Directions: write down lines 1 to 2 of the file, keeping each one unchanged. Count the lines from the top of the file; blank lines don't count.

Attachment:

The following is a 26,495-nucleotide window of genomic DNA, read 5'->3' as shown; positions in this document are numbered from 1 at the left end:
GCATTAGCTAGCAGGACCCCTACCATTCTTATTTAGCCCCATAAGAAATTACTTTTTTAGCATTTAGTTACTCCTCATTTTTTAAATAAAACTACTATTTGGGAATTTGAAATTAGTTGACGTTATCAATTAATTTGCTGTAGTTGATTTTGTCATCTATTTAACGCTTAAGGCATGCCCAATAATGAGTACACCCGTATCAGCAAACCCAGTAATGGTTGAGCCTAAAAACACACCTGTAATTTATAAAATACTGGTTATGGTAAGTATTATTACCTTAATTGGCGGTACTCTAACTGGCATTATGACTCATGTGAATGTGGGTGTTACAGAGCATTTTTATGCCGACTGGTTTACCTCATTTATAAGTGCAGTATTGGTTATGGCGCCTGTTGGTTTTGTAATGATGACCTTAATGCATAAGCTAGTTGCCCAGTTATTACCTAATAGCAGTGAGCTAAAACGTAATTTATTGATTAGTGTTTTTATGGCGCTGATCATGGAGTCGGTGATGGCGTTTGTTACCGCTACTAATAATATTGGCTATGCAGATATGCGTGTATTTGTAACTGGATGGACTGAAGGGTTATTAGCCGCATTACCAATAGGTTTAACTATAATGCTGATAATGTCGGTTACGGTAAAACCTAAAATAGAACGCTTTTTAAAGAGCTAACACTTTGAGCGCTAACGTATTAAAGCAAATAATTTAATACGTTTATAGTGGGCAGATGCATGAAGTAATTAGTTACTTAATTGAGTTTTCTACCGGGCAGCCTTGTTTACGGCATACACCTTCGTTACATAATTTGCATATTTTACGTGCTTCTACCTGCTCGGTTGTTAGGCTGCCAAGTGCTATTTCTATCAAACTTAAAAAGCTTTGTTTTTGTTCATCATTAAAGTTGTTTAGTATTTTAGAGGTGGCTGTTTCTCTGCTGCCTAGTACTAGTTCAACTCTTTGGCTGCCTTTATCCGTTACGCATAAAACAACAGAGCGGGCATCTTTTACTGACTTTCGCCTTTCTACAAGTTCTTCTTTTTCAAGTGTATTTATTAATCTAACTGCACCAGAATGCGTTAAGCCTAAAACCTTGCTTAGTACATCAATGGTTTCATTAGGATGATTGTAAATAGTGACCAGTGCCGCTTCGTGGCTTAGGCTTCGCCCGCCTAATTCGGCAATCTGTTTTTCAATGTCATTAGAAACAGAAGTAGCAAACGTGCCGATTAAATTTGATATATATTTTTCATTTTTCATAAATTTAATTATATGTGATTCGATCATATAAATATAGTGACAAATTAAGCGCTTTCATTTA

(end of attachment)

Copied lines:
The following is a 26,495-nucleotide window of genomic DNA, read 5'->3' as shown; positions in this document are numbered from 1 at the left end:
GCATTAGCTAGCAGGACCCCTACCATTCTTATTTAGCCCCATAAGAAATTACTTTTTTAGCATTTAGTTACTCCTCATTTTTTAAATAAAACTACTATTTGGGAATTTGAAATTAGTTGACGTTATCAATTAATTTGCTGTAGTTGATTTTGTCATCTATTTAACGCTTAAGGCATGCCCAATAATGAGTACACCCGTATCAGCAAACCCAGTAATGGTTGAGCCTAAAAACACACCTGTAATTTATAAAATACTGGTTATGGTAAGTATTATTACCTTAATTGGCGGTACTCTAACTGGCATTATGACTCATGTGAATGTGGGTGTTACAGAGCATTTTTATGCCGACTGGTTTACCTCATTTATAAGTGCAGTATTGGTTATGGCGCCTGTTGGTTTTGTAATGATGACCTTAATGCATAAGCTAGTTGCCCAGTTATTACCTAATAGCAGTGAGCTAAAACGTAATTTATTGATTAGTGTTTTTATGGCGCTGATCATGGAGTCGGTGATGGCGTTTGTTACCGCTACTAATAATATTGGCTATGCAGATATGCGTGTATTTGTAACTGGATGGACTGAAGGGTTATTAGCCGCATTACCAATAGGTTTAACTATAATGCTGATAATGTCGGTTACGGTAAAACCTAAAATAGAACGCTTTTTAAAGAGCTAACACTTTGAGCGCTAACGTATTAAAGCAAATAATTTAATACGTTTATAGTGGGCAGATGCATGAAGTAATTAGTTACTTAATTGAGTTTTCTACCGGGCAGCCTTGTTTACGGCATACACCTTCGTTACATAATTTGCATATTTTACGTGCTTCTACCTGCTCGGTTGTTAGGCTGCCAAGTGCTATTTCTATCAAACTTAAAAAGCTTTGTTTTTGTTCATCATTAAAGTTGTTTAGTATTTTAGAGGTGGCTGTTTCTCTGCTGCCTAGTACTAGTTCAACTCTTTGGCTGCCTTTATCCGTTACGCATAAAACAACAGAGCGGGCATCTTTTACTGACTTTCGCCTTTCTACAAGTTCTTCTTTTTCAAGTGTATTTATTAATCTAACTGCACCAGAATGCGTTAAGCCTAAAACCTTGCTTAGTACATCAATGGTTTCATTAGGATGATTGTAAATAGTGACCAGTGCCGCTTCGTGGCTTAGGCTTCGCCCGCCTAATTCGGCAATCTGTTTTTCAATGTCATTAGAAACAGAAGTAGCAAACGTGCCGATTAAATTTGATATATATTTTTCATTTTTCATAAATTTAATTATATGTGATTCGATCATATAAATATAGTGACAAATTAAGCGCTTTCATTTA